Power Up; Speak Up; Be Heard by Kay White - HTML preview
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The Savvy &
Power Up; Speak Up;
Say What Needs To Be Said; Be Confident
and Clear. It’s All About Being Heard.
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“If you’re making
One of the most powerful chapter’s from Kay’s # 1 best-sel ing book. Use these powerful y and you’ll never be stuck or lost for words again.
Use this set of careful y-crafted questions, set out in a specific order, to guide you through decisions when you’re stuck. The layout, the exact wording will help unlock indecision and help you move from stuck to find your way forward.
So who is Kay White?
Known as the “Savvy and Influential Communication Expert” Kay is the author of the international number 1 bestsel er The A to Z of Being Understood, Kay White
contributing author to the bestsel ing books Smart Women Live Their Why and Turning Points. As Mentor to hundreds of ambitious professional women (and a few smart, savvy men) Kay is CEO of her own company, Way Forward Solutions Ltd. Living just outside London in the UK with her husband and their 3 rescue hounds, Kay works worldwide with clients, both in person and virtual y. She offers 1 to 1 mentorships and popular group trainings—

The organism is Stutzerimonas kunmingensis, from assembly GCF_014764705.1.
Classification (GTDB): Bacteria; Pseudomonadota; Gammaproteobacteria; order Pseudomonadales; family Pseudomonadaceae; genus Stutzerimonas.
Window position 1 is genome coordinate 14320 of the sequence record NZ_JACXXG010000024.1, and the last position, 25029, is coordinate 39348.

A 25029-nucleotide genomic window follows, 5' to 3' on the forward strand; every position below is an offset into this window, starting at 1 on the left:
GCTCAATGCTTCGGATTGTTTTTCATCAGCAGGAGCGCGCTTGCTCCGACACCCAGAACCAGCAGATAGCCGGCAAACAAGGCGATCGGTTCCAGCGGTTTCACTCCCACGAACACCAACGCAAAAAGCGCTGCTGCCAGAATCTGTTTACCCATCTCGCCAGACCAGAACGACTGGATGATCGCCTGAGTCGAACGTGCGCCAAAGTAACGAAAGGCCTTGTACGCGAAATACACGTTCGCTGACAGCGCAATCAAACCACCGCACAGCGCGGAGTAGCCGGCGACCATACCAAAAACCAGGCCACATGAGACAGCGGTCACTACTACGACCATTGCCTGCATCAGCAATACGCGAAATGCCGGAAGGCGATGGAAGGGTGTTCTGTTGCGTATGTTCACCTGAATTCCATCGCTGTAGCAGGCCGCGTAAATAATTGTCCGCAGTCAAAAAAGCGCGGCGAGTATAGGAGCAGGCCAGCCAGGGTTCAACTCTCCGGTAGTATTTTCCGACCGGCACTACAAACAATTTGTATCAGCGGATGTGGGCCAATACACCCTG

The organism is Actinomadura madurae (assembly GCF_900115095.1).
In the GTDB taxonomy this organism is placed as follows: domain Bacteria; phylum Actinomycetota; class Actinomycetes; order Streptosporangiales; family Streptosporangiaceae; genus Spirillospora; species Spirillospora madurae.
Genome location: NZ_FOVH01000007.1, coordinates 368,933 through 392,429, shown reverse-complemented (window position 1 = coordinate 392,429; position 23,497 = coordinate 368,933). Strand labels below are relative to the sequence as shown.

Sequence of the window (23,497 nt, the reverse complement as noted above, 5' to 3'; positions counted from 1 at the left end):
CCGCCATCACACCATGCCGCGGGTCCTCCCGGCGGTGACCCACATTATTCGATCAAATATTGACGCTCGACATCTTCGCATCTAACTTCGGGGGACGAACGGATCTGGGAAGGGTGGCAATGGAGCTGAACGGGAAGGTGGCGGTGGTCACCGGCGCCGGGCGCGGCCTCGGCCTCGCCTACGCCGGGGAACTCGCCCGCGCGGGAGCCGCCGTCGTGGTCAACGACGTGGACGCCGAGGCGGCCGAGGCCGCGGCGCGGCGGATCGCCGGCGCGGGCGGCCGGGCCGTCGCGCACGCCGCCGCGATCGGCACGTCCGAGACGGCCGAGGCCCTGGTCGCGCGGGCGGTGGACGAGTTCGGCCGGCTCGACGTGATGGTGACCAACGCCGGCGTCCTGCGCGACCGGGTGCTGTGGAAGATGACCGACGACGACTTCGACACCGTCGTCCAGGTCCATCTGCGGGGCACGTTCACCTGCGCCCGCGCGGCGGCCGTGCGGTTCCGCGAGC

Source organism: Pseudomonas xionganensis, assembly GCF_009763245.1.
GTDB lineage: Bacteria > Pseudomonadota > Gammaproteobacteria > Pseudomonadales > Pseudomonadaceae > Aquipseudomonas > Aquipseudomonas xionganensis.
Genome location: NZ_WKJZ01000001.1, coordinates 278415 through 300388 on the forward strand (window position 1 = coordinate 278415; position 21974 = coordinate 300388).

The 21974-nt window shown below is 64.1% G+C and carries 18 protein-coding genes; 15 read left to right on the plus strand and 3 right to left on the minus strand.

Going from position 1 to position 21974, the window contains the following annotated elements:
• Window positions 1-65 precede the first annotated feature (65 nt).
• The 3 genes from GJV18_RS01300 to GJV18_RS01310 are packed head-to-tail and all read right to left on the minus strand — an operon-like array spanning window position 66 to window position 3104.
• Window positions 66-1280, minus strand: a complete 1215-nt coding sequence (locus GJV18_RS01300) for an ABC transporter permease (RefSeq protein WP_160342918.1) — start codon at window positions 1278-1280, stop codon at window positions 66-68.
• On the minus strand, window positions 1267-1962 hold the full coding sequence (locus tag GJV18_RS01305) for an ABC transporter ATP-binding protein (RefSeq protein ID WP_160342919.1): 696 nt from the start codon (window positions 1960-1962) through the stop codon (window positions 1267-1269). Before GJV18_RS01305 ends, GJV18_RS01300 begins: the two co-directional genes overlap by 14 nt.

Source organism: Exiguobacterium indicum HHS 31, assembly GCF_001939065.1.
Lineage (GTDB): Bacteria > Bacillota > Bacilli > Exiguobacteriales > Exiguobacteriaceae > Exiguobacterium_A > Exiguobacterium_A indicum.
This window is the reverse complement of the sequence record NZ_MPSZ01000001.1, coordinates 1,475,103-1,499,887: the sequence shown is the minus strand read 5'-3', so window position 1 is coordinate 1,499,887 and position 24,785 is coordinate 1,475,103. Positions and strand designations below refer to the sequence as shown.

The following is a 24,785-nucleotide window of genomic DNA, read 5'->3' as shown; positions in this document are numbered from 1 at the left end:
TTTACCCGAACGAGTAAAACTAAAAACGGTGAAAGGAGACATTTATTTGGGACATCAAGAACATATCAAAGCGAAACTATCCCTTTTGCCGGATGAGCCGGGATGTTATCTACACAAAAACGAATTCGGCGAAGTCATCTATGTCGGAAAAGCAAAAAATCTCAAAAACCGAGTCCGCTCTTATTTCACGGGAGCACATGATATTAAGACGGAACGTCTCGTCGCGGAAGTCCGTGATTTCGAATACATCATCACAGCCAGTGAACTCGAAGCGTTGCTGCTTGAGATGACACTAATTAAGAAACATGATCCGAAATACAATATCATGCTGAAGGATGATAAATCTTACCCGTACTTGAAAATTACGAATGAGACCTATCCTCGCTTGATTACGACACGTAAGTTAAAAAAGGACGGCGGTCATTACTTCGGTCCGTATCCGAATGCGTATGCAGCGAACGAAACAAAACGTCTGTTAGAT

all focused on enabling her clients to Speak Up and Be Heard using savvy, influential communication secrets.
Why does she do what she does?
Kay’s passion is to help ambitious and often frustrated professionals get seen and heard and noticed (for the right reasons) and then position themselves with power and influence for the success they want and deserve—all by using subtle and instantly effective communication secrets. You can’t do it
on your own—you always need other people’s help and input. You have to communicate what you want clearly and be heard so that other people take action, rather than tune you out or ignore you.
You need to be heard.
You can work your little tail off and still be overlooked, undervalued and it’s such a waste of your talent and a waste of your time. Wel , enough already.
People need to notice you for you to get ahead and be rewarded. That’s Kay’s mission. As she says herself “small changes in the way you communicate make a GIANT impact on the way you’re seen, heard and understood”.
What happens for people once they’ve worked with Kay?
Her work is often described as “Jedi” in that after working with Kay her clients get the promotion they were looking for, they earn more money and people who used to tune them out, suddenly sit up and listen to what they say. They also notice that it’s easy—all that Kay shares can be adapted to your own style.
If you’re a business owner just as if you’re working in an organisation—you need to grab and keep people’s attention so you can get your work done and get the praise, recognition, and rewards you deserve.